If approved, the rate the utility pays solar customers on Oahu who feed excess power into the grid would fall to about 15 cents per kilowatt-hour from 29 cents.

Customers who already have rooftop solar or pending applications at the time of the proposal's approval will be grandfathered in, said Jim Alberts, senior vice president of customer service at HECO, at a news conference prior to the legislative hearing.

PBN: Do you think Hawaii ratepayers will benefit from the NextEra purchase of Hawaiian Electric? 60% "no", 21% "yes, but only if they're shareholders", 19% "yes"

read ... Power

Puna Reps Target Office of Elections after Nago's Latest Disaster

WHT: Puna representatives also are teaming up to improve elections following the closure of polling places in their districts during the last primary election following Tropical Storm Iselle.

San Buenaventura, D-Puna, said her bill will reduce the state chief elections officer’s term from four to two years. The freshman legislator said that will create more accountability.

Ruderman, D-Puna, Ka‘u, said his bills would require all-mail elections and that the state Election Commission hold hearings on neighbor islands.

read ... Wish Lists

Maui News: Hospitals Must be Protected from Liability in Home Care Training

MN: In last year's state legislative session, AARP backed Senate Bill 2264 - the CARE Act - that would have required hospitals to give volunteer caretakers training for care of a patient after discharge.

The Honolulu Star-Advertiser pointed out in an editorial last weekend that the bill was successfully opposed by the Healthcare Association of Hawaii on behalf of hospitals. However, a working group was formed to study the issues. The Star-Advertiser reported, though, that no consensus was found and the group has no resolution to present to the Legislature regarding the CARE Act....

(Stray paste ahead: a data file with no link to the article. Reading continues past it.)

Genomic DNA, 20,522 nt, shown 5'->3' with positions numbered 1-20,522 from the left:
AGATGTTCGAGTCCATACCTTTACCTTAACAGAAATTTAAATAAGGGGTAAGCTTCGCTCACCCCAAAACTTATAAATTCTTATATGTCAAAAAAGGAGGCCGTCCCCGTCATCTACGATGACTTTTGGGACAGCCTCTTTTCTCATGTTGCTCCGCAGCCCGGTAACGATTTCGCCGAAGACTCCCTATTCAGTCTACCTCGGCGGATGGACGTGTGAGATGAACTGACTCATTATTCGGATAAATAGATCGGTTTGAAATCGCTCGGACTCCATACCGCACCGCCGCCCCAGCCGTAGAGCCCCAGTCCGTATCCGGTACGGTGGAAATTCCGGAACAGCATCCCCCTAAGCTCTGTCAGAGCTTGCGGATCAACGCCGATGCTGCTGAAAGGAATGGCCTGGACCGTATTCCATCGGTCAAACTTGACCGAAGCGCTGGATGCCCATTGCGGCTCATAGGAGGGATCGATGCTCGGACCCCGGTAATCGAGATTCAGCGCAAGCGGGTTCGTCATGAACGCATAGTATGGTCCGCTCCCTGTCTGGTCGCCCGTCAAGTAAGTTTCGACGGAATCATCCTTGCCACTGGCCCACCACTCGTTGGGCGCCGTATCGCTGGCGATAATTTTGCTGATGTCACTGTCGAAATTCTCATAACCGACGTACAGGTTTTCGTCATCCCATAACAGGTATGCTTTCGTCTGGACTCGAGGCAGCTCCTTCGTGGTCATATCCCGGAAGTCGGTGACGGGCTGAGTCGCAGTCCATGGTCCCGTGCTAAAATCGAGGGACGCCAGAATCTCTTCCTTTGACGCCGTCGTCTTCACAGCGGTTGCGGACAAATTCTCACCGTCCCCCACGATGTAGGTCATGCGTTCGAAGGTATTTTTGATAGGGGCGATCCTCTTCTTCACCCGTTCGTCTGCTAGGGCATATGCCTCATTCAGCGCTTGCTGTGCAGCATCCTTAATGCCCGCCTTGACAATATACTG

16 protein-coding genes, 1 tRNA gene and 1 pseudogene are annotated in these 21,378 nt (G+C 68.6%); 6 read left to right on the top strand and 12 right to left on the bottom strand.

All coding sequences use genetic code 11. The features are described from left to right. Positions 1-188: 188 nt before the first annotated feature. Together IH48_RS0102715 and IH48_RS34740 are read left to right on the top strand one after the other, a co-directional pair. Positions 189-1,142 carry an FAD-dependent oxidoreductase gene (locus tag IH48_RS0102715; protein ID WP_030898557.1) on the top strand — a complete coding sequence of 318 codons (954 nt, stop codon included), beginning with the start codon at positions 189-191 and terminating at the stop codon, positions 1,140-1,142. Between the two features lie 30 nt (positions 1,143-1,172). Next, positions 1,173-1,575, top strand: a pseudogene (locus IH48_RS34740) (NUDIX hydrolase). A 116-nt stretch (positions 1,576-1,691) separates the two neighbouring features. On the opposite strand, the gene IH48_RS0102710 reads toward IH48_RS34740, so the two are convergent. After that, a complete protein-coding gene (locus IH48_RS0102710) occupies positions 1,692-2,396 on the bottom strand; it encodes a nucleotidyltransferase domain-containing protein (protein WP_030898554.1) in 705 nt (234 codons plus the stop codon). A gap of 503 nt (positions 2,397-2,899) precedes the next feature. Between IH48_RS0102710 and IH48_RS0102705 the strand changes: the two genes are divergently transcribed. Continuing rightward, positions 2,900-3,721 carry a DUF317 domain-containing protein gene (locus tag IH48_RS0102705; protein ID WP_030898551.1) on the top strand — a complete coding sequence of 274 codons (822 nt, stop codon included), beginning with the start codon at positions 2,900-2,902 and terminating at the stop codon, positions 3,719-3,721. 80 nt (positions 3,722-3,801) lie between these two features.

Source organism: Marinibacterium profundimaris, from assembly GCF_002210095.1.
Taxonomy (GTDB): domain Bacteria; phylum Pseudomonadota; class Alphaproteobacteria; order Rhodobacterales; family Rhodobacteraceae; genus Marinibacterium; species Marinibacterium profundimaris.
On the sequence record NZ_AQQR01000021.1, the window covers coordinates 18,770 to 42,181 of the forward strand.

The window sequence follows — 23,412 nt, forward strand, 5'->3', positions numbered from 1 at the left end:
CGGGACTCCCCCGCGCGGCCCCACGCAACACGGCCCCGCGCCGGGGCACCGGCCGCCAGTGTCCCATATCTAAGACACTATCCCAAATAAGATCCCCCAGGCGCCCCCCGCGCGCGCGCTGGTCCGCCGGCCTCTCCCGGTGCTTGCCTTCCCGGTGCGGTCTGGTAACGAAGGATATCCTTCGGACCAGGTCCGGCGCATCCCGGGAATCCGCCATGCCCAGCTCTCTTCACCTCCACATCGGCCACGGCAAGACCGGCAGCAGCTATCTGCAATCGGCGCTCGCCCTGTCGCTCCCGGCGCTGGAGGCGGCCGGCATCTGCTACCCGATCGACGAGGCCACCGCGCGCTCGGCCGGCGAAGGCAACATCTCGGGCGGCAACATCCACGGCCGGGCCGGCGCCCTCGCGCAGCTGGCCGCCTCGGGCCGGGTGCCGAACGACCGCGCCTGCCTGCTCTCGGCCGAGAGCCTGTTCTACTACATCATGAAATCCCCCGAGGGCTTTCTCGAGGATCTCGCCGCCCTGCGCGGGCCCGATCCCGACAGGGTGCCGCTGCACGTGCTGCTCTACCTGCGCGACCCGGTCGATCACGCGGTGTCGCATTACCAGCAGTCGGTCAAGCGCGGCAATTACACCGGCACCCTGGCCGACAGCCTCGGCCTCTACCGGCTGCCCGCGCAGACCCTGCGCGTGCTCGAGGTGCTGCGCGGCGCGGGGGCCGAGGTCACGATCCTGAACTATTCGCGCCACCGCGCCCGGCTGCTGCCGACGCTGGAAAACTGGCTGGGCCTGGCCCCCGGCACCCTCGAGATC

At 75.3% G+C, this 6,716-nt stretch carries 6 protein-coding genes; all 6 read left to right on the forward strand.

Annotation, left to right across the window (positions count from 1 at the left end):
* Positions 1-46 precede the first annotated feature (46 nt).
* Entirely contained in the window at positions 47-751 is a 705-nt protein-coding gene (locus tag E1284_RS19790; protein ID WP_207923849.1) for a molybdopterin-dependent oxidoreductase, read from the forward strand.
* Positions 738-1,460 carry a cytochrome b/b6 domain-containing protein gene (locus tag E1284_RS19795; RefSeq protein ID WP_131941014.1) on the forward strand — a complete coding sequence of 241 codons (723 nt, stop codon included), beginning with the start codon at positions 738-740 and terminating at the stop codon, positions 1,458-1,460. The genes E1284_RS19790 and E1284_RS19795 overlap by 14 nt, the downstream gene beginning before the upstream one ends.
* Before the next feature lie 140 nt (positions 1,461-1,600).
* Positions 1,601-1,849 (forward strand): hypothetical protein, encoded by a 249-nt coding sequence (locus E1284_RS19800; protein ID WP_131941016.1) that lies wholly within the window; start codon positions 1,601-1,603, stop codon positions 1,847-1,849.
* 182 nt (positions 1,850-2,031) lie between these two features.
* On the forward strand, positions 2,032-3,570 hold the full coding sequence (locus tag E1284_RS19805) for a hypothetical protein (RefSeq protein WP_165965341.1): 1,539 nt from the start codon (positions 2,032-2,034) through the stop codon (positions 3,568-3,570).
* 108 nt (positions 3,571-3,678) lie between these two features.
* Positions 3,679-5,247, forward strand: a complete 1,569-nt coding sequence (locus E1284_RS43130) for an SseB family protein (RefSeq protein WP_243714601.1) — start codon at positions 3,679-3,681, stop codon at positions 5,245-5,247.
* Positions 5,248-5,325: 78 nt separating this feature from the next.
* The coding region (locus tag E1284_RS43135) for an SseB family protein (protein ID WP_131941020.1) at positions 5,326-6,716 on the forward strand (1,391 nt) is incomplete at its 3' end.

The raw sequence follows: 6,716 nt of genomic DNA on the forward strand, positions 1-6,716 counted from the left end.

There are no easy answers. If the Legislature decides to move ahead with a version of the CARE Act, Point One will be giving health care facilities blanket protection from liability.

Point Two will be providing those institutions with some money to pay for this training.

read ... Liability

Bills to watch: Creating retail dispensaries for medical marijuana in Hawaii

PBN: Hawaii lawmakers will likely consider legislation to create medical marijuana dispensaries this legislative session, which begins Wednesday.

"We're hoping to establish a statewide medical marijuana dispensary system," Rep. Della Au Belatti, D-Makiki-Manoa....

Act 178, which was signed into law in June 2013, has mandated a couple of changes to the medical marijuana registration program, including an increased patient registration fee, a new informational website and hotline, and a new Department of Health registration card that includes the location of where the marijuana is grown and the name of the primary care physician.

Physicians have recommended that medical marijuana dispensary establishments be centralized....

read ... Keep the people Doped Up

New Sex Trafficking Legislation for 2015

HNN: Besides jail time, the new bill would slap a fine up to $50,000 on pimps guilty of sex trafficking in the first degree. The fine would be up to $25,000 for sex trafficking in the second degree....

State Rep. John Mizuno will introduce the measure as the centerpiece of a package of sex trafficking bills.

Coffield said there are 125 hostess bars, strip clubs and massage parlors in Hawaii that are fronts for sex trafficking. The bill goes after them too.

"Anytime a business or an individual who is operating a front business for prostitution or for trafficking is convicted of trafficking, they would automatically lose their business licenses," Coffield said.

read ... Sex Trafficking

Buffer Zone Bill for Pesticides?

HNN: ...State Senator Josh Green plans to introduce a bill on pesticide use and restrictions by February 1.

"All this bill does is it asks for us to have buffer zones around schools and health care facilities where we won't spray, and also transparency - who's using how much chemical," he said.

Green also said it'll be important to cleave the pesticide discussion from another polarizing topic; genetically modified organisms, or GMO's.

"I wanted to bring down the heat of the fight on GMO's. I wanted to find common ground and common sense legislation."

read ... Another Buffer Zone Bill

Hoopili, DR Horton Plant Article in Civil Beat

CB: Living Hawaii: Why Aren’t Renters Getting More Tax Relief?

Really Obvious question: "If housing developers DR Horton and Hoopili 'do not influence coverage' are we to assume that it is pure coincidence that their sponsorship supported a housing-related article?  Really?"

read ... Planted

Punatic Screams for 45 Minutes Straight at Public Meeting

WHT: A community meeting on Puna Geothermal Venture’s plans to drill a new well ended with an arrest Monday evening.